Writer-Director Joss Whedon Stands up for Equality for Women

That there is a gender gap in most professions in our country is no secret, and the fact that said gender gap is especially pronounced in film and media is no exaggeration. I’ve never thought of myself as an especially hard-core feminist or even a trailblazer as a female in animation, but that’s mostly because it boggles my mind why I would even need to. Why is there a gender gap? Why is this even a “thing”? Why would I be paid any less than a man for doing the same job? Why is this the way of our culture? It’s a question that may never be answered, and an issue that without a doubt needs to be set right.

That’s why this short video of a speech given by seasoned writer-director Joss Whedon resonated so strongly with me, to the point of giving me chills near the end. Whedon, the creator of Buffy the Vampire Slayer and Firefly and most recently the director of the Avengers, has long been known for creating strong female characters. He’s been creating them for so long, in fact, that he was honored by Equality Now for his solidarity with women way back in 2006. Thanks to the wonders of the “viral video”, this speech Whedon made at the Equality Now event seven years ago is just now going viral – and I love what he has to say, so I felt compelled to share it with you. But first, let me tell you a bit more about his track record.

Whedon’s strong female characters, from the resilient and resourceful Buffy to Firefly’s independent Zoe Washburne and genius River Tam, to Dollhouse’s butt-kicking Echo are always smartly written and directed. These ladies showcase more than just looks ; they are total-package “real” women, exhibiting physical strength, intellectual prowess, and critical thinking as well as a wide range of emotions. Whedon has written these characters at their best and at their worst to be real, and really strong.

So after years and years and years of answering the same seemingly asinine question, “So why do you write such strong female characters?” Whedon exasperatedly gave a definitive answer. It’s an answer I love and frankly, I don’t think I could have said it any better myself, so I’ll quote him directly.

“Because. Equality is not a concept. It’s something we should be striving for. It’s a necessity. Equality is like gravity. We need it to stand on this earth as men and women. And the misogyny that is in every culture is not a true part of the human condition. It is life out of balance and that imbalance is sucking something out of the soul of every man and woman who’s confronted with it. We need equality…kinda NOW.”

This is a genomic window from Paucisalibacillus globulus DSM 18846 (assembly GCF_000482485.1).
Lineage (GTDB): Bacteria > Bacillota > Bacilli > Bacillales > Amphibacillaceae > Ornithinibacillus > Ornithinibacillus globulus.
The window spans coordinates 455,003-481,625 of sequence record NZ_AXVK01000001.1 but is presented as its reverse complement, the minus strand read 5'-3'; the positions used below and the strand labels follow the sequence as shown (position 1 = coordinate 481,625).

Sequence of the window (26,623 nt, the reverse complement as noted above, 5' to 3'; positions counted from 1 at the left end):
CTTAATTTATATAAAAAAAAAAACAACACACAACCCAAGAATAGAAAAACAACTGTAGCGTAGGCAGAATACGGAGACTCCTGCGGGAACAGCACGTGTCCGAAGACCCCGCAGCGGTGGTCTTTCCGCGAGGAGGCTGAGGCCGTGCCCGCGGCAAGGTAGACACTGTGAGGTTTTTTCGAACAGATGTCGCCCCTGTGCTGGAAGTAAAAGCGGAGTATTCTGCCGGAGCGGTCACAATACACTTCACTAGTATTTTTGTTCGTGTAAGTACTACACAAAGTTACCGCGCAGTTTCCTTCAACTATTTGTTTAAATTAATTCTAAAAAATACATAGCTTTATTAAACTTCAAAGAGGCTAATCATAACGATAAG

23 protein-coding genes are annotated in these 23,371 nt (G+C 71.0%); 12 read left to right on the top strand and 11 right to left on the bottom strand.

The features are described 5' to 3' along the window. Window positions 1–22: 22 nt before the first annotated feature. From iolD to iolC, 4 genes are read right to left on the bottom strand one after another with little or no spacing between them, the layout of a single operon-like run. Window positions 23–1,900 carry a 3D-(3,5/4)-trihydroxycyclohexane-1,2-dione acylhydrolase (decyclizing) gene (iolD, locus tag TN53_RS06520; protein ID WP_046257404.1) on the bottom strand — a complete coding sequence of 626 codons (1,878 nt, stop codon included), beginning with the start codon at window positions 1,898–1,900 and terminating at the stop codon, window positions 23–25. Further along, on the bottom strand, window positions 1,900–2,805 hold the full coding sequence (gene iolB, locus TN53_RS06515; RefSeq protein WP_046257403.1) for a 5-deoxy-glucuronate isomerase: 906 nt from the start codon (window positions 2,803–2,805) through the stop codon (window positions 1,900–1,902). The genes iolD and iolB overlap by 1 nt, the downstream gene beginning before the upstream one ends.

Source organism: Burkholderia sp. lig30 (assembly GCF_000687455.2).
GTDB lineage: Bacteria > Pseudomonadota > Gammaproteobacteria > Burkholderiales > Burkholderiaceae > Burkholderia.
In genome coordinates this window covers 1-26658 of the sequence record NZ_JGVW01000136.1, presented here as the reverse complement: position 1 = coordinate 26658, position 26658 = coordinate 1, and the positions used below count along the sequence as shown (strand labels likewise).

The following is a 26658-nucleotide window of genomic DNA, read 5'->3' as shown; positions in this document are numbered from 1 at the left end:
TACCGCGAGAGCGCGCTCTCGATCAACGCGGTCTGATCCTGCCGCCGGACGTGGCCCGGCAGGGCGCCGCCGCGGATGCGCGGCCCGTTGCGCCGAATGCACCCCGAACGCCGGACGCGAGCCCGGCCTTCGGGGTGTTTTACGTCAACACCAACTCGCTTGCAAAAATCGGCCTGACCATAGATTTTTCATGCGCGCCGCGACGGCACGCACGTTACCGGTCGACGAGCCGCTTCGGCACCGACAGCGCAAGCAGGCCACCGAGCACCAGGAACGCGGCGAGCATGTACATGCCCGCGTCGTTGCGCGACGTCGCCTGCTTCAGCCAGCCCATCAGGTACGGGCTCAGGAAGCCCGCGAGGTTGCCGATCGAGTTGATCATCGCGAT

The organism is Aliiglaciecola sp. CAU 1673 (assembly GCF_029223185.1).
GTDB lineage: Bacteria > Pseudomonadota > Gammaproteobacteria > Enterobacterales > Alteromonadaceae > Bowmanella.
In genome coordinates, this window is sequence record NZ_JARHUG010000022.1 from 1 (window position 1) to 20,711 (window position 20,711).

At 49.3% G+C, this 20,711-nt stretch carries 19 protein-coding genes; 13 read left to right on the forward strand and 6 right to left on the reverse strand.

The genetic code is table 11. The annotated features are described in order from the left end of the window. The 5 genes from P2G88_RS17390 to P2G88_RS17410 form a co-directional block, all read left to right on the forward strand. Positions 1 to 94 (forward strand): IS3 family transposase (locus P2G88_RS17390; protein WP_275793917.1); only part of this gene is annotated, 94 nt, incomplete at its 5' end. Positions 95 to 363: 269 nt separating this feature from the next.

His words are true, and they are great…but they are even better with his own passionate inflection and expression. Take a few minutes to watch this video and stay with it for the fireworks around the 6:25 mark.

So…what did you think of Whedon’s speech? How long do you think it will be before reporters stop asking him “that question”?

  • Uber

    “why arn(t you asking hundred other guys why they don’t write strong women character?”… Brilliant ! 🙂

  • nancy gruver

    Great blog – and questions we all need to answer as we do our work! P.s. my email seems to go to your spam – nancyg at newmoon.com

  • Javier

    Wow! That was amazing. Never thought of equality as passionate as this fella seems to ;
    “is not part of human true nature” I like that. I want to be like him

  • What hurts is that 7 years later he’s STILL answering that question.
    Somehow, when I was my daughter’s age, I thought we’d be further along this road by now.

  • Cristian I. Fabio

    Interesting and true, the gap is verdar, made me think.

  • Brenda Chi

    Agreed, Brenda! I’m in a story class right now and another group, full of dudes who struggle in writing a female protagonist who is strong and has character arc. There’s some stereotype that female protagonists have to be weak and have no arc, and I’m so glad people like you and Joss create strong female protagonists that the entertainment industry has been lacking. I aspire to do the same, one day in the industry!

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